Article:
Mapuvire attending one of the children she cares for
HARARE - A committed social worker in the capital is working hard to take good care and treat children suffering from a rare skin disease called Xeroderma pigmentosum which afflicts mainly those from poorer social backgrounds.
Xeroderma pigmentosum is a rare skin disease that has no known cure, and individuals who suffer from it need support and treatment.
Pauline Mapuvire has formed Xeroderma Pigmentosum (XP) organisation to support children with the disease which is also described as a form of skin cancer.
She said people suffering from XP must not be exposed to direct sunlight, UV light and must use sunscreen lotions.
For the past two years, she has been working for the welfare of disadvantaged children suffering from the disease so that they can feel loved and cared for.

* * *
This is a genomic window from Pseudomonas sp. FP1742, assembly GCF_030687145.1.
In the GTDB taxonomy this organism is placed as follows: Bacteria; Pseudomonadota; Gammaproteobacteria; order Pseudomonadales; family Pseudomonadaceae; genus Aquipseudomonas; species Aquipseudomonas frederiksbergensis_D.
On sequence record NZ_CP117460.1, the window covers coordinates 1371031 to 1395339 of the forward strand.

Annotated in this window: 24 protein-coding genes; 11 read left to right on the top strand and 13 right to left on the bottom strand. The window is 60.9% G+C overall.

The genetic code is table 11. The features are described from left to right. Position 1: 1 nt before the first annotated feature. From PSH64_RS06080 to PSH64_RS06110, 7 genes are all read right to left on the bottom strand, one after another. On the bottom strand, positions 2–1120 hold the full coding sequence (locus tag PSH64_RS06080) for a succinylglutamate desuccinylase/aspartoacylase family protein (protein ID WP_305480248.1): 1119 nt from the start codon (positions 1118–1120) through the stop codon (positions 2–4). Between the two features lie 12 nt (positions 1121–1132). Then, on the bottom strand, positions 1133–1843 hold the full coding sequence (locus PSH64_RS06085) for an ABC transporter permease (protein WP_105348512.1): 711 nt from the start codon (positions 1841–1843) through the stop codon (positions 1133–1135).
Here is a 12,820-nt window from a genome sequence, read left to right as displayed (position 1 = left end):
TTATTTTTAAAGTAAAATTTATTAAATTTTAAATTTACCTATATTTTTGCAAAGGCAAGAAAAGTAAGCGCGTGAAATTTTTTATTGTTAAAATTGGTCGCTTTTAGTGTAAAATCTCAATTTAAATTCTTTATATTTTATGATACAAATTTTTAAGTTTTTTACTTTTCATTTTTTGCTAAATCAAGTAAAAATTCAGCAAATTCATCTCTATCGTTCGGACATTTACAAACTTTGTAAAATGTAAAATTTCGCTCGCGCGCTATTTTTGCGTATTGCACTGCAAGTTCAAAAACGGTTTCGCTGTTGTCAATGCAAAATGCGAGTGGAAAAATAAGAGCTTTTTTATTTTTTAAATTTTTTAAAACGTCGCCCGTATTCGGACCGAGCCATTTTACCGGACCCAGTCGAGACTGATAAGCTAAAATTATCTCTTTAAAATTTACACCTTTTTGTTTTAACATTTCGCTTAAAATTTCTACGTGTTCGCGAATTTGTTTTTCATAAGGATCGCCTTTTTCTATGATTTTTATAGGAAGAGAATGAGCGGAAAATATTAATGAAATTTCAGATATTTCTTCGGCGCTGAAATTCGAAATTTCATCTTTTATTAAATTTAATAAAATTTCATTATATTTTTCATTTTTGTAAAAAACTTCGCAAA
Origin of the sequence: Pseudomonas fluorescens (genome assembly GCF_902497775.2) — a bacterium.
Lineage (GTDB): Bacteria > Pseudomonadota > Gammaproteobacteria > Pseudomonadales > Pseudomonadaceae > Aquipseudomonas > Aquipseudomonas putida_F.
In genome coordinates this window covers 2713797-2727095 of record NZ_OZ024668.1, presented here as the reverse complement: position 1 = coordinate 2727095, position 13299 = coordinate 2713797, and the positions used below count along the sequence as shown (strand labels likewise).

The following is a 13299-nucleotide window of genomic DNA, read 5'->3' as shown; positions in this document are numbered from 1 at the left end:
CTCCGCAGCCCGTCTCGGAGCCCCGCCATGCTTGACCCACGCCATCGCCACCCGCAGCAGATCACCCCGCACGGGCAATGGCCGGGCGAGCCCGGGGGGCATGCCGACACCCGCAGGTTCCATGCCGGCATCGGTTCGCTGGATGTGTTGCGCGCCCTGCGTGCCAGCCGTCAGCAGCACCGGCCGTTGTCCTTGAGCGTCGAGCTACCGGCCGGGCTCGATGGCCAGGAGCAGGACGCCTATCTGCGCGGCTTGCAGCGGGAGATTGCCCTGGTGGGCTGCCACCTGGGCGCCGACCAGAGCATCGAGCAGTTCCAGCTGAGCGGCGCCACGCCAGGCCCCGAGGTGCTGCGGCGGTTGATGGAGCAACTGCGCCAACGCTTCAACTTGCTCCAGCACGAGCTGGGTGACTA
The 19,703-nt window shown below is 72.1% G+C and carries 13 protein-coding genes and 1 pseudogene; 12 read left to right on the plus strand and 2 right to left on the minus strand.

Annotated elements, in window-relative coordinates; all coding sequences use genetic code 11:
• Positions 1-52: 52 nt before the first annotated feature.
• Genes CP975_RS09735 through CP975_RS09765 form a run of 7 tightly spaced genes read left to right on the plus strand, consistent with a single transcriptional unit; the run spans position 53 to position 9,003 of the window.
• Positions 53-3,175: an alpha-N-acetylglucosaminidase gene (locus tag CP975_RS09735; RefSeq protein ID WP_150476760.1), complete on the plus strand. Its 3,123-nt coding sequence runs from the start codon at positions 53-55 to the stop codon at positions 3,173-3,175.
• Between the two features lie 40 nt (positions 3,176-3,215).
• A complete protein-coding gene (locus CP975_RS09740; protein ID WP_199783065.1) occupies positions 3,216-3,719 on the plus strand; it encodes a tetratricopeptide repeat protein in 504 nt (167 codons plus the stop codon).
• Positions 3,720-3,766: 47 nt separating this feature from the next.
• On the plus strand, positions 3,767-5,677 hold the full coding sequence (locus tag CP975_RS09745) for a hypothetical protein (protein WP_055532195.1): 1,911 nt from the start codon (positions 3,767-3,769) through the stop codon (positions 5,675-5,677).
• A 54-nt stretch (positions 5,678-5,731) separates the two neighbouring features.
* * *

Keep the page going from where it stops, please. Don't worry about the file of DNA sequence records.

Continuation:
“I started with nine children whom I took from very poor backgrounds where no one could even give them the basics of what they needed. I am happy that there are now 27 children that I am attending to and I hope I will be able to help even more.
“Usually, people do not want to associate with such people or families as they classify XP as a curse. I have however made it a point that I should give my time and whatever little resources I can get to take good care of them despite receiving no support from authorities or other organisations.
“I have tried to do a fundraising in the form of a modeling show (Miss Legacy Zimbabwe) in September 2017 but we did not manage to get enough funds,” said Mapuvire.
She said it was critical that those who see the compelling importance of the job at hand to come forward and lend a hand for the benefit of sufferers.
“The children need shelter and the type of clothing that most of them require costs 3 000 British pounds, money which is hard to raise in our economy,” she said.loca